You do someone a favour and lend out your vehicle.
But then the unthinkable happens and your vehicle is in an accident. Worse still, the driver is to blame. Are you liable? According to Section 86 of the Motor Vehicle Act, the vehicle owner is indeed, usually liable. Before lending our vehicle, we should all be aware of the risks and potential ramifications.
The Act reads as follows:
86 (1) In the case of a motor vehicle that is in the possession of its owner, in an action to recover for loss or damage to persons or property arising out of the use or operation of the motor vehicle on a highway, a person driving or operating the motor vehicle who
(a) is living with, and as a member of the family of, the owner, or
(b) acquired possession of the motor vehicle with the consent, express or implied, of the owner,
is deemed to be the agent or servant of, and employed as such by, that owner and to be driving or operating the motor vehicle in the course of his or her employment with that owner.
In a recent article, I discussed the case of a drunken party-goer who caused a serious accident that killed a cab driver and injured his passenger. The drunken party-goer was driving a borrowed vehicle. The registered owner of that vehicle was sued for damages, along with the drunken party-goer and the party hosts.
However, not all is cut and dried. In some instances, the registered owner of a borrowed vehicle has not been held liable. Here are some interesting recent decisions:
(Green v Pelley).
Robert McIvor often gave his daughter, Jill, possession of his Ford pickup. Jill had had a very troubled past. She had been involved the drug sub-culture and had been before the courts for criminal activity. In 2005, she was back at home inNanaimo, supposedly turning her life around and working for her father. She was forbidden from contacting her friend, Pelley, a convicted criminal. However, in September 2005, she and Pelley were in her father’s truck with Pelley at the wheel. The pickup was full of stolen property and credit cards. It also had a stolen licence plate. Pelley was under the influence of cocaine, had a driving prohibition, and an outstanding Canada-wide warrant. It was an accident waiting to happen and unfortunately, it did. They were involved in a serious collision. Pelley was at fault and eventually convicted of dangerous driving causing bodily harm.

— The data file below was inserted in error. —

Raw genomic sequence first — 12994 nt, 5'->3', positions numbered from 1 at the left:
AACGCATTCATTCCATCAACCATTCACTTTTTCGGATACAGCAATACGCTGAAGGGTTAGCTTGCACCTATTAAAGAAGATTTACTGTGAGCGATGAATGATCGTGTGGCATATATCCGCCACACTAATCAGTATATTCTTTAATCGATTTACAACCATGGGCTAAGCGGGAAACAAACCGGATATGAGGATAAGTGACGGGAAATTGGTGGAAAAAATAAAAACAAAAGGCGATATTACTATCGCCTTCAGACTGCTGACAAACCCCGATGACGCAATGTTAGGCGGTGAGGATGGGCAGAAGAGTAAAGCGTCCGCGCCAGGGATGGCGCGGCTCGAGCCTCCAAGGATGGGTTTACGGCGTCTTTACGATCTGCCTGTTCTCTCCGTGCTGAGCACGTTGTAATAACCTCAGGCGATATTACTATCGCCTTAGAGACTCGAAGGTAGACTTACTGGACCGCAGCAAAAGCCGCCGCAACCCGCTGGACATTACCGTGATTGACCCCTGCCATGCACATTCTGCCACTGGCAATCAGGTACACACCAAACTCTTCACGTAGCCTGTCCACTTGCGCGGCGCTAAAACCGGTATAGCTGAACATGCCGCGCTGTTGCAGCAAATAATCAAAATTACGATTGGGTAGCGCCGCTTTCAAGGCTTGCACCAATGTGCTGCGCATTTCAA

The injured victims sued Pelley, Jill and her father, Robert McIvor. The Court had to determine if Pelley had been driving with the express or implied consent of McIvor. If so, McIvor would be held vicariously liable for Pelley’s negligence. The Court’s decision? McIvor was found not to be liable. Why? Pelley was a third party. It could not be proven that McIvor had both an expectation and willingness that a third party would drive his vehicle (implied consent). There was no evidence that, if asked, McIvor would have consented to Pelley driving his pickup, nor would he have consented as a matter of course. Also, there was no evidence that he ever let his daughter lend the vehicle to others and no evidence that he was aware of Pelley ever having previously driven it. There was simply no evidence that McIvor knew that Pelley intended to drive his truck, or that it was even probable. The claim against Robert McIvor was dismissed.
But here’s a third party case where the outcome didn’t go in the registered owner’s favour.
McEvoy v. McEachnie
Robert v. Forster
In June, 2004, a Jeep belonging to Mr. Forster was involved in an accident inVernon. He’d had an agreement with his daughter that she was free to drive it, subject to two rules – she was not to drink and drive and no one other than she was to drive the Jeep.
Ms. Forster had been drinking at a bar with 3 friends into the early morning hours. They left together. Given that Ms. Forster was afraid to leave the Jeep overnight and was too drunk to drive, she handed the keys over to her sober friend, Ms. McEachnie. They headed south towards a lookout. McEachnie was driving, Forster was in the passenger seat and their two male friends were in the back. For some reason, Forster suddenly reached over and wrenched the steering wheel to the right. The Jeep lost control, hit a ditch and overturned.
Robert Forster, together with his daughter, were sued for damages by the injured parties. The trial judge first held that Mr. Forster either expressly consented or gave his daughter implied consent to use his Jeep. When his daughter grabbed the steering wheel, she was effectively driving. She was found to be negligent and the sole cause of the accident. Therefore, Mr. Forster was also found to be liable. He appealed.
On February 5th, 2010, the British Columbia Court of Appeal upheld the lower Court’s decision that Robert Forster was indeed liable for damages. The Appellant Judges agreed that, even if a person is sitting in the passenger’s seat, once they grab the steering wheel, that person is regarded to be in control, or driving. They also concluded that the vehicle’s owner is vicariously liable if, after giving consent, someone drives their vehicle and then negligently injures another person.
D. Glenn Einfeld is a highly knowledgeable and experienced BC personal injury lawyer and BC motorcycle accident lawyer who has successfully litigated many ICBC claims and other insurance claims, including out of province claims, wrongful death, brain injury, spinal cord injury, whiplash, soft tissue injury, and all other serious injury claims.